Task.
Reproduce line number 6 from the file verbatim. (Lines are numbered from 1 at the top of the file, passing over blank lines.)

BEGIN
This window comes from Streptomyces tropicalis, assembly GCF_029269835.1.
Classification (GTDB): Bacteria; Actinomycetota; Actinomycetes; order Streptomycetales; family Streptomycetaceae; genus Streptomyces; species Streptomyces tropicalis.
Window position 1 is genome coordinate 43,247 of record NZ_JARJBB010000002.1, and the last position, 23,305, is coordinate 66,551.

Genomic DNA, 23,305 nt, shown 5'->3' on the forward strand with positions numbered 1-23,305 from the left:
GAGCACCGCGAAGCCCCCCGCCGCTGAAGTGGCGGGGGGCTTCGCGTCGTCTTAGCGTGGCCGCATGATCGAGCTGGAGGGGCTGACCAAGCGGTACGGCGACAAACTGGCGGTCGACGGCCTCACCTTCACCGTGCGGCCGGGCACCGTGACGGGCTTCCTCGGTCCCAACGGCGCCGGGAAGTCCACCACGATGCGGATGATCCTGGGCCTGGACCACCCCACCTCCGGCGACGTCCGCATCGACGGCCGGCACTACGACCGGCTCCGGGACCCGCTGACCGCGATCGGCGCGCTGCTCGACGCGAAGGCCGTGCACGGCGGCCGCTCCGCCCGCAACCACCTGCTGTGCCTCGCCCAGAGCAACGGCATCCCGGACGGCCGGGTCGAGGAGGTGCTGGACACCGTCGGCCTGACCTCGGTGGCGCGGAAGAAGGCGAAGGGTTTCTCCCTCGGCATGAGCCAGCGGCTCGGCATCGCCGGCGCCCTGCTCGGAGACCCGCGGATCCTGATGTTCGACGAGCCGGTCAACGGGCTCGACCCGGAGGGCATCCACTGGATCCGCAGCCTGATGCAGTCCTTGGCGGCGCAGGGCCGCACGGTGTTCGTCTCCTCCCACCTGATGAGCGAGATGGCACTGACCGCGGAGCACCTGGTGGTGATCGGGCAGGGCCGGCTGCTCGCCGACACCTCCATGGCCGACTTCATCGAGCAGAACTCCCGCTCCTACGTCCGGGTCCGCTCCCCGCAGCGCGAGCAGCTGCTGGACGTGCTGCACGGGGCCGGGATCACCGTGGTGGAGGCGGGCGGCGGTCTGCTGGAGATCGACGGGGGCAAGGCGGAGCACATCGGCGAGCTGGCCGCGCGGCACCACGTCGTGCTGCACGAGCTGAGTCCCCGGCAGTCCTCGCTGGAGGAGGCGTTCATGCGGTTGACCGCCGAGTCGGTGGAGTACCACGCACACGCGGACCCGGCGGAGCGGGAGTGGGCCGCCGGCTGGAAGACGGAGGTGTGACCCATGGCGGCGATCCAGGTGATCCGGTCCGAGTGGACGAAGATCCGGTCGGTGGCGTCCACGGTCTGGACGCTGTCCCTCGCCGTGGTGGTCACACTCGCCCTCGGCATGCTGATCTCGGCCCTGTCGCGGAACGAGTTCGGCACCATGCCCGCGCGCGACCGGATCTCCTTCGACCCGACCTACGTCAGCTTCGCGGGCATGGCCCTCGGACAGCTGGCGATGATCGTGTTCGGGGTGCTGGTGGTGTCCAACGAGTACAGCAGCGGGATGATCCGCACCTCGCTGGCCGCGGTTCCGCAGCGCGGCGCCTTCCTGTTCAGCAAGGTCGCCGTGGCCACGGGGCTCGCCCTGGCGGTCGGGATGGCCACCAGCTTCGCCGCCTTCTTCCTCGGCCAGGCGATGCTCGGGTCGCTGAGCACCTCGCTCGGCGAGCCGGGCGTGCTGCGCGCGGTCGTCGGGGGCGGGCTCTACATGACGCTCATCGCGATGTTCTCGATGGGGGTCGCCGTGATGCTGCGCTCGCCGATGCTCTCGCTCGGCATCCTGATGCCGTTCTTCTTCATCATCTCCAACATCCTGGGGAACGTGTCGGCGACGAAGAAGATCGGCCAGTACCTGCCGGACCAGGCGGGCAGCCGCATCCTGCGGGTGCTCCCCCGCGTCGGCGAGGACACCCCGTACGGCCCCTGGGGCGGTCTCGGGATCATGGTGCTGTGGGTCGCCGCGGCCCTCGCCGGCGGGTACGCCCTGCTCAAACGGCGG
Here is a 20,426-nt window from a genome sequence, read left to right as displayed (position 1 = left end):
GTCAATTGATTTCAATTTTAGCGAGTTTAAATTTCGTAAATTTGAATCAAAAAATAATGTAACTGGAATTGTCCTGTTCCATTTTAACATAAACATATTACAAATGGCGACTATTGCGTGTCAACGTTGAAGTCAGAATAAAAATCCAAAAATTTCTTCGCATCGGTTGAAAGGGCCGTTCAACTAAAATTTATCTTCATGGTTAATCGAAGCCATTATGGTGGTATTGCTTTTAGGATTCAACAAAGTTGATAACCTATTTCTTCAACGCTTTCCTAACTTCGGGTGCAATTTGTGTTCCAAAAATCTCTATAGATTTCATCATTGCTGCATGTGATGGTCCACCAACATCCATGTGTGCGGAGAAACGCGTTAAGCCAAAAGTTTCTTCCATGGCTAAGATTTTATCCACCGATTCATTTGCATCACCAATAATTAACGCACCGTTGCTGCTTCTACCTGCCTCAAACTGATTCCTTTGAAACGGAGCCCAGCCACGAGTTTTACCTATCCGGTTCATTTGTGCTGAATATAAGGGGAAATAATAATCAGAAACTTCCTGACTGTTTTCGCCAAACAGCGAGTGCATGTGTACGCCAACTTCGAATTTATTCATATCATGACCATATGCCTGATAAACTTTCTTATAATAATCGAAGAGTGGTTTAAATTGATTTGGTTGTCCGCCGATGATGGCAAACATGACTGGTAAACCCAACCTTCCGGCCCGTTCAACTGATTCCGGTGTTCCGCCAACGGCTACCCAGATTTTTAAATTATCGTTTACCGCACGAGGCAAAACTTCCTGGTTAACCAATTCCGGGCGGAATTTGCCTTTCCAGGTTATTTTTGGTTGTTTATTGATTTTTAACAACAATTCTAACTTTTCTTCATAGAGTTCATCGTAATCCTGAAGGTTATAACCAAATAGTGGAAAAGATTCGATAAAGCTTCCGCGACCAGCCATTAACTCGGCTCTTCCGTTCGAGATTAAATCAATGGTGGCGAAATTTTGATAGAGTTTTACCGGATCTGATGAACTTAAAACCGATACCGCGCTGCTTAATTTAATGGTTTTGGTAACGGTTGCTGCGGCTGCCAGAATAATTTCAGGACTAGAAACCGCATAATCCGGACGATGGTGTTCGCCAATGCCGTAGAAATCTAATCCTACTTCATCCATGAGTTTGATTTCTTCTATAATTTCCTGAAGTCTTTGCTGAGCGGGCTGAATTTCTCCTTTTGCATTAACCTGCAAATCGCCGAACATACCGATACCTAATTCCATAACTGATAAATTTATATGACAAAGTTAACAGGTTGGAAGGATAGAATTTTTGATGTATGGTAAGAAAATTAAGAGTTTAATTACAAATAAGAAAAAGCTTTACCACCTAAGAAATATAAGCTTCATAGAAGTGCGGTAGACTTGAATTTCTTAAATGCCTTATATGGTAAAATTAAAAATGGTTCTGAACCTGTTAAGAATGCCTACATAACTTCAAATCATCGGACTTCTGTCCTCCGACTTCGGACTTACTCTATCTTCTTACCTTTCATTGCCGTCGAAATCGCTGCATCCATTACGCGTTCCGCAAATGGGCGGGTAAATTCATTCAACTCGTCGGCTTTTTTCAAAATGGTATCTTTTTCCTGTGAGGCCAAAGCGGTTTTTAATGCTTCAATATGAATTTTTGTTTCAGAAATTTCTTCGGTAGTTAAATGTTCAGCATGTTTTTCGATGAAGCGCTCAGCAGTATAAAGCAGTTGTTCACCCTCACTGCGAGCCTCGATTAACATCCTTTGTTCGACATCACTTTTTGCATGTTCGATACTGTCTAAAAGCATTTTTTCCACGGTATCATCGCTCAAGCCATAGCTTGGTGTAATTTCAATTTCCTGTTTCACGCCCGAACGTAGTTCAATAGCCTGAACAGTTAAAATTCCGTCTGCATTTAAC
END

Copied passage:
Here is a 20,426-nt window from a genome sequence, read left to right as displayed (position 1 = left end):